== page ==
In case you missed them, here are some articles from last month of particular interest to R users.

This post announced a directory of R user groups available on the Revolutions blog.

This post noted that the Society of Actuaries promotes R with a regular column.

This post noted that the New York Times mentioned R in the context of SPSS's sale to IBM (as did several other media outlets).

This post offered a review of the BioConductor 2009 conference, and linked to my slides on parallel programming with R.

This post linked to the "Rosetta Code" site, where you can see standard computing problems solved in many languages, including R.

This post linked to John D Cook's tip-sheet for programmers of other languages learning R.

This post contended that working with interesting data -- like the top 100 song list -- is a good way to learn R.

This post noted that R had a significant presence at the open-source conference OSCON this year, and linked to slides of R presentations.

This post linked to an example of web-scraping using R and Rcurl.

This post provides some examples of using iterators in R.

This post noted that Forbes has identified R as an open-source venture "worth watching".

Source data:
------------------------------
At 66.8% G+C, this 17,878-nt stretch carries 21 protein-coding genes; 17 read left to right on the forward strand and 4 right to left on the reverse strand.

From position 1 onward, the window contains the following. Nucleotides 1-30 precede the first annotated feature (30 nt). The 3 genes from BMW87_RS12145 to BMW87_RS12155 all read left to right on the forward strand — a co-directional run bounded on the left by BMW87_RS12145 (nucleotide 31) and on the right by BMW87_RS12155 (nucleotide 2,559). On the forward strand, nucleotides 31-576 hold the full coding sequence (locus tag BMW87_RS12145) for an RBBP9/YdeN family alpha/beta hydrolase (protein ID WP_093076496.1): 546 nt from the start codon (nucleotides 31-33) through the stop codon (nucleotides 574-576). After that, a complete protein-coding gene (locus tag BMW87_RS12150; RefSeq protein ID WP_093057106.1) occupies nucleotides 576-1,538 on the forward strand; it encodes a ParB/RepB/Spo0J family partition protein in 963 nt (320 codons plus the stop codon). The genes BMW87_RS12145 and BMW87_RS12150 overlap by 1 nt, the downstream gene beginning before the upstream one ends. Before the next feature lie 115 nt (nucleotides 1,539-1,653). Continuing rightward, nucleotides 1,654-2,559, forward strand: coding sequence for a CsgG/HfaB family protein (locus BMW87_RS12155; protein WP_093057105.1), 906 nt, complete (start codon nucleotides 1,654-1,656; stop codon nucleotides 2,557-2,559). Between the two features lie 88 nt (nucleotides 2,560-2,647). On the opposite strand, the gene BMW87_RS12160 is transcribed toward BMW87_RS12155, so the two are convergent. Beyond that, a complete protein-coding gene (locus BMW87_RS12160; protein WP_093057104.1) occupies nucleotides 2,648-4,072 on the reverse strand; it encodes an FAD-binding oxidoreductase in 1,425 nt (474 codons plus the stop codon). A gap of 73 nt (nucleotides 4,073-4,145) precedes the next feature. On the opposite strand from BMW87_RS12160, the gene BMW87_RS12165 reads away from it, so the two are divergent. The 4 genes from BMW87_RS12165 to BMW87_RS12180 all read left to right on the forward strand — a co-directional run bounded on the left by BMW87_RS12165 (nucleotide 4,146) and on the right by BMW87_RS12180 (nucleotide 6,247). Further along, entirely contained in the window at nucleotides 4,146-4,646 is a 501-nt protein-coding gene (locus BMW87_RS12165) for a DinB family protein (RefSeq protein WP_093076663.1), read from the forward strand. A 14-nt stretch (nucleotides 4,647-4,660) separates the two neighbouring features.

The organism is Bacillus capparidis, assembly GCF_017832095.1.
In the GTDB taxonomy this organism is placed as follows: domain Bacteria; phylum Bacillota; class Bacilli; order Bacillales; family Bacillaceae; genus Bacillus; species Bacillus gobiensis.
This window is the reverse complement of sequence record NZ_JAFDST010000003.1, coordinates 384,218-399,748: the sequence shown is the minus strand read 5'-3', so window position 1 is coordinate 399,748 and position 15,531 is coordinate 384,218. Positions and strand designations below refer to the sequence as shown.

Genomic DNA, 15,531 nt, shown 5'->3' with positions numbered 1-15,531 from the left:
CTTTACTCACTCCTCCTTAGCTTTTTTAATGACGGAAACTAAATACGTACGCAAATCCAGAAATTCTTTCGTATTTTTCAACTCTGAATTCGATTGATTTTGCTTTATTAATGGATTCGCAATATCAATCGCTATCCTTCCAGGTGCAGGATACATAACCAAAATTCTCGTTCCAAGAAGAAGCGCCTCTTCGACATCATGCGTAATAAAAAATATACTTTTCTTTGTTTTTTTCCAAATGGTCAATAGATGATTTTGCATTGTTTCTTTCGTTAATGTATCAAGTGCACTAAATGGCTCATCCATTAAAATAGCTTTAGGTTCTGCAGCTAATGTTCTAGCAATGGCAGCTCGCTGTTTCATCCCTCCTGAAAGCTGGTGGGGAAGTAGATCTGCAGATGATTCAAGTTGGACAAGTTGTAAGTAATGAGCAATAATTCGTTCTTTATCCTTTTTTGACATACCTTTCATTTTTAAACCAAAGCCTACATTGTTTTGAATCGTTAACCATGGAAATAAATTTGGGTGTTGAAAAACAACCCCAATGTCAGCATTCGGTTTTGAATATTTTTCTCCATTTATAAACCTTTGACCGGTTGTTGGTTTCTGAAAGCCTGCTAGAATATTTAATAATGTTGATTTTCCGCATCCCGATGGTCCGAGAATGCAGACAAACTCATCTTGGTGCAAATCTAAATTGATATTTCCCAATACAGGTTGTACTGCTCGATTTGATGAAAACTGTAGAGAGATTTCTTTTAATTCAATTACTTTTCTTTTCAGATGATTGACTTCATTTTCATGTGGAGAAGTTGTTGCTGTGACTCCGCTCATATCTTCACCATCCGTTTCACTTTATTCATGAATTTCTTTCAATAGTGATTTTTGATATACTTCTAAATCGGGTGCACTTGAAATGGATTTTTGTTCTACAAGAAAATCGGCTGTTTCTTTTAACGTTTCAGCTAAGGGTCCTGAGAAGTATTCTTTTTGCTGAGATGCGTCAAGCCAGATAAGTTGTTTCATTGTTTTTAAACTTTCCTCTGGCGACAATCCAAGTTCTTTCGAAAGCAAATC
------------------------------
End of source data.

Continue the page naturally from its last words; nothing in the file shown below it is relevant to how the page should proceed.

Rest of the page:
This post links to an O'Reilly interview with REvolution's Danese Cooper, talking about Open Government and R.

This post showed how one website is using R to improve performance through analysis of DNS lookup times.

This post offered a review of the UseR! 2009 conference overall, and this one discussed some of the presentations.

This post prompted a discussion about solving the Knapsack Problem in R.

This post pointed to the Learning R blog, where a comparison of ggplot2 and lattice graphics is ongoing.

This plot noted that presentations from the Rmetrics financial conference are available for download.

This plot noted another instance of R being used at Google (for boxplots).

Other non-R-specific stories in July covered power-law distributions, temporal illusions, game theory, commercial open-source, the Netflix prize, and ferrofluid. The R Community Calendar has also been updated.

Thanks to everyone who provided comments and tips and please keep them coming to david@revolution-computing.com.

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